And without the training I got at Washtenaw Community College, and really, the focus on mobility and preparing everyone for the future, it's not a stretch of imagination to say that I wouldn't be where I am today. Being able to come here without really knowing what I wanted to do, but have the instructors and the system that helped me put my hand on the vehicle, experience what it's like to work in the field and the industry, helped really guide where I am today. [END PLAYBACK] So we'll be moving on to hear from different people in the different departments of the programs that we offer here at WCC, so I will pass it on to Al. Hi. Good afternoon, everyone.

So you saw in the video that was just shown-- you saw some of the, obviously, the wide spectrum of technologies and programs being taught here at Washtenaw Community College that touched mobility, advanced manufacturing-- and there's a big IT-- cybersecurity and networking and communications-- as well. And the Advanced Transportation Center at Washtenaw Community College is really the combination of those three program areas that are managed, obviously, by all the instructors, and Dean Baber and Dean Samulski in the Business and Computer Science areas. So there's a large diversity of programs for students to pick from, based on their interests and their skills and competencies.

And the college has a lot to try to place you into the thing that you're most interested and successful in. So I don't know if there's another video following this or not, but I'm certainly open to more questions about mobility or any of the other program areas. Hi there, I'm Al Coleman, Department Chair for the Advanced Manufacturing area, where we deal with computer-aided design, CNC machining, and additive manufacturing and robotics.

Our area-- we have all kinds of the technology that you saw in there. We've upgraded a bunch of it, and we're in the process of upgrading more-- the PLC logic controllers, which is actually behind me right now-- we've ordered enough to re-outfit our 12 stations, adding the newest technology. And then over the summer, for the CNC manufacturing side, we have close to $200,000 worth of equipment coming in-- part of it from a donation from a large company in Ann Arbor called Zoller, which will give us some modern technology that's used out in the CNC machining field, and also to proto track-type CNC machines that are used by a lot of our partner apprenticeship programs. The additive manufacturing we incorporate into the computer aided design classes, so there's some 3D printing. We have a bunch of 3D printers. CNC machining-- we have everything up through five-axis machining available to us.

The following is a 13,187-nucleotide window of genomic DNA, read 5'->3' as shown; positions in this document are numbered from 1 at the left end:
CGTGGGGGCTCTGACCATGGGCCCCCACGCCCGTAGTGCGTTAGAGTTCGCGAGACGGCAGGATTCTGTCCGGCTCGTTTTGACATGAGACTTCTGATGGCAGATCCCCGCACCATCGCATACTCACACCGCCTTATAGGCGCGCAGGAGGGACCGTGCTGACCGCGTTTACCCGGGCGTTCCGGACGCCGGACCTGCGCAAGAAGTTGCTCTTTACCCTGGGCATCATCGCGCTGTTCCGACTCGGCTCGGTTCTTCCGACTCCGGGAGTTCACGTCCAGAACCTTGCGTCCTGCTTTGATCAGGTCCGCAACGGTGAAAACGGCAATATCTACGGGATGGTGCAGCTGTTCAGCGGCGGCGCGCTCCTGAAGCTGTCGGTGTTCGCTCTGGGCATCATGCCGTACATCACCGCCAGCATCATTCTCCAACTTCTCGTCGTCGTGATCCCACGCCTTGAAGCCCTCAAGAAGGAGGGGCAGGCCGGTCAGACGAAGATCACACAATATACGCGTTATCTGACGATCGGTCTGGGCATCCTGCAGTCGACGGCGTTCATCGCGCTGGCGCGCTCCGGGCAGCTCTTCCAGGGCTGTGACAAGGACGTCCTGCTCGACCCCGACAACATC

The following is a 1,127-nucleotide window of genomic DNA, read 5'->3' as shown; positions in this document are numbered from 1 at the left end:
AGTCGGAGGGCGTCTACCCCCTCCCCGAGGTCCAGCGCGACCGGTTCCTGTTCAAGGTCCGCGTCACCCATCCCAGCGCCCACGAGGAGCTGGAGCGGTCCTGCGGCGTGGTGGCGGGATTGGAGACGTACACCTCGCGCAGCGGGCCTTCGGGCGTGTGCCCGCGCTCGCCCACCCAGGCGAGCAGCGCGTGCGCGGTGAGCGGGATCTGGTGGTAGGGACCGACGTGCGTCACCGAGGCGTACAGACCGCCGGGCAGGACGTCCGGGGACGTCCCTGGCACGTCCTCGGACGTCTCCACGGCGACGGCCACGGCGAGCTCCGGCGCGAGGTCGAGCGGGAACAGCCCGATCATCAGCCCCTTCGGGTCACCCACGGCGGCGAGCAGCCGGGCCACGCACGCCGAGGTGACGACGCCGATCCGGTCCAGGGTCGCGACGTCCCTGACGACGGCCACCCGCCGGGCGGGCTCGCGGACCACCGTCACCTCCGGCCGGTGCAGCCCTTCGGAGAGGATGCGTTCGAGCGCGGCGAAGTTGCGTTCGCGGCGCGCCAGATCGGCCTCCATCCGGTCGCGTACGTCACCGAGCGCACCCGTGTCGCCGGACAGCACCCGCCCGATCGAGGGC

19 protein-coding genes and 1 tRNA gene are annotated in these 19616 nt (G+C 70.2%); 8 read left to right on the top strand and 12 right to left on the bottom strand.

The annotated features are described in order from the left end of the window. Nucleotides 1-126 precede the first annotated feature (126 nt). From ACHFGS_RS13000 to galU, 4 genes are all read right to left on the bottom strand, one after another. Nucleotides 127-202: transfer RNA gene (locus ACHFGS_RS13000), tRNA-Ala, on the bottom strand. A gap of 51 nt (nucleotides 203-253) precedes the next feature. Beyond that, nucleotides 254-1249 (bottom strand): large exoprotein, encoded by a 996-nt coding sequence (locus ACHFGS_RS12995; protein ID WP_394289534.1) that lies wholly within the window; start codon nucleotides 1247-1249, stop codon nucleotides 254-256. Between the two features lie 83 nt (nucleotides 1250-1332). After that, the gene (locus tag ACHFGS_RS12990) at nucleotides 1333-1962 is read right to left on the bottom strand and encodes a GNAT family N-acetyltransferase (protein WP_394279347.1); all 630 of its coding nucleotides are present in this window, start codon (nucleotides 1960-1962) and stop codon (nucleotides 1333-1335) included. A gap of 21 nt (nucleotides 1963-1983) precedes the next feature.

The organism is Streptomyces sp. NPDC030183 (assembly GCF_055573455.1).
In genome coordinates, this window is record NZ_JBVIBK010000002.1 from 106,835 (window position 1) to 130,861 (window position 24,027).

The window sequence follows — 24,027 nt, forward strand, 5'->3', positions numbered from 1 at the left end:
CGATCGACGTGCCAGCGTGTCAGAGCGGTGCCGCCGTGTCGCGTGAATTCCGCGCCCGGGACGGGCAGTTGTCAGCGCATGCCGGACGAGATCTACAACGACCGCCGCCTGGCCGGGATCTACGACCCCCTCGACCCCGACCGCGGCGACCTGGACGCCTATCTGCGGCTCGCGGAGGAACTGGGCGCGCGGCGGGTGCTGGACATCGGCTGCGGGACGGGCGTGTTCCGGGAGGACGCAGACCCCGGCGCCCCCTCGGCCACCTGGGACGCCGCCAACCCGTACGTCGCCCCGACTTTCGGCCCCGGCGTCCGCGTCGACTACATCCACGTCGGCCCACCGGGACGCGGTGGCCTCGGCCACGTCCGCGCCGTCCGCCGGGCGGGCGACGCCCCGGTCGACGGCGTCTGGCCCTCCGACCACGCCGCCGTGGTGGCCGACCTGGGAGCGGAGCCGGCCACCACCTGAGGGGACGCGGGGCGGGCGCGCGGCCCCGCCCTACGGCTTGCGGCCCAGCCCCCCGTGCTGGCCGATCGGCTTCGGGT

The programs have been updated, so now there are two 60-credit programs. One goes down the robotics track, and the other one goes down the manufacturing CNC track, which is how you manufacture these type of products here. Basically everything that you touch in the world has gone through a CNC machine at some sort, whether it was the mold that's used to manufacture the final part or the actual product itself, including-- you couldn't wear any clothing because the stuff that manufactures clothing was made on machinery. So it's not a dirty, nasty industry like it was in the past.

Now it's a high-tech field. It's all run with machines that you program, so it's high-tech. So if you're a gamer-type person or enjoy code, math-oriented or anything like that, this is a good trade for you. And then with that, I'll have students walking in here in a few minutes. So I'll hang around for questions.

Awesome. Thank you, Al. Moving on to Alex. Muted. He's muted.

Yeah. Alex, you're muted. You'd think after teaching online for two years that I'd have this Zoom thing down by now, but I guess I don't.

But yeah, I'm Alex Pazkowski. I'm the Co-Chair of the Welding Department. You saw me in that video. It's like I said in the video-- we offer all kinds of different welding disciplines.

We teach you all of the main manual welding processes, as well as fabrication, inspection and testing, and some automation. So unlike Al's trade, we are a dirty job. So if you guys like being outside and working around construction sites and in shops doing private industry stuff, this is a great place to be. Another thing about welding that's important is to know that welding is a tool of the trade and not a trade in itself. So if you learn welding skills, you can take them to several different areas. But yeah, if you guys have any questions, feel free to reach out to me on chat or send me an email or whatever.

But yeah, thanks for coming. Thank you, Alex. Now we are going to hear from Brian. Hello, I'm Brian Martindale with the HVAC Department. I'm going to do a share-screen here. And I have a PowerPoint to share with you.

Brian, I have the slides in here. I'm not sure if they're the same. So far, that looks good. Sure.

So yeah, we'll just have you go through-- do the physical-- But yeah, I'm Brian Martindale. I'm the Department Chair for HVAC. And we have two different certificates and an associate's degree that's available.